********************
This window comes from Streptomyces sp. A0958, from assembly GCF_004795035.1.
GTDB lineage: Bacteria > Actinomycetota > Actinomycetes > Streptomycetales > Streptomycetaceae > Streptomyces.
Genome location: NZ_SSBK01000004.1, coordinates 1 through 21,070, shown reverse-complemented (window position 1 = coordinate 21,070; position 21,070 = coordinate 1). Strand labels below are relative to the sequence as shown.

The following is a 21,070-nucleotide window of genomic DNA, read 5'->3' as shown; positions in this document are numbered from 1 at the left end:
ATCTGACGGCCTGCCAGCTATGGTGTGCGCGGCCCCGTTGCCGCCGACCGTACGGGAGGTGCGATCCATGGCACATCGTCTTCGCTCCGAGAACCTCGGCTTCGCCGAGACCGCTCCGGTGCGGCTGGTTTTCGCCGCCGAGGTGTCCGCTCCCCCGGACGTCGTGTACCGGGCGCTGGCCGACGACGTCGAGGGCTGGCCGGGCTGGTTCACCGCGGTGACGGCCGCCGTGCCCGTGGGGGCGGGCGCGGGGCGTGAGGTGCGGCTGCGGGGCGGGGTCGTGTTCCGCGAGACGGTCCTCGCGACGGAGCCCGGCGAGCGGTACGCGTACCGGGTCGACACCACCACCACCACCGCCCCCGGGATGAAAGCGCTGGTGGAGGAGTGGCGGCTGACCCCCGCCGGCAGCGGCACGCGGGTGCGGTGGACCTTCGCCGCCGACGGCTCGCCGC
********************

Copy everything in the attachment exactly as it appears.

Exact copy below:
This window comes from Streptomyces sp. A0958, from assembly GCF_004795035.1.
GTDB lineage: Bacteria > Actinomycetota > Actinomycetes > Streptomycetales > Streptomycetaceae > Streptomyces.
Genome location: NZ_SSBK01000004.1, coordinates 1 through 21,070, shown reverse-complemented (window position 1 = coordinate 21,070; position 21,070 = coordinate 1). Strand labels below are relative to the sequence as shown.

The following is a 21,070-nucleotide window of genomic DNA, read 5'->3' as shown; positions in this document are numbered from 1 at the left end:
ATCTGACGGCCTGCCAGCTATGGTGTGCGCGGCCCCGTTGCCGCCGACCGTACGGGAGGTGCGATCCATGGCACATCGTCTTCGCTCCGAGAACCTCGGCTTCGCCGAGACCGCTCCGGTGCGGCTGGTTTTCGCCGCCGAGGTGTCCGCTCCCCCGGACGTCGTGTACCGGGCGCTGGCCGACGACGTCGAGGGCTGGCCGGGCTGGTTCACCGCGGTGACGGCCGCCGTGCCCGTGGGGGCGGGCGCGGGGCGTGAGGTGCGGCTGCGGGGCGGGGTCGTGTTCCGCGAGACGGTCCTCGCGACGGAGCCCGGCGAGCGGTACGCGTACCGGGTCGACACCACCACCACCACCGCCCCCGGGATGAAAGCGCTGGTGGAGGAGTGGCGGCTGACCCCCGCCGGCAGCGGCACGCGGGTGCGGTGGACCTTCGCCGCCGACGGCTCGCCGC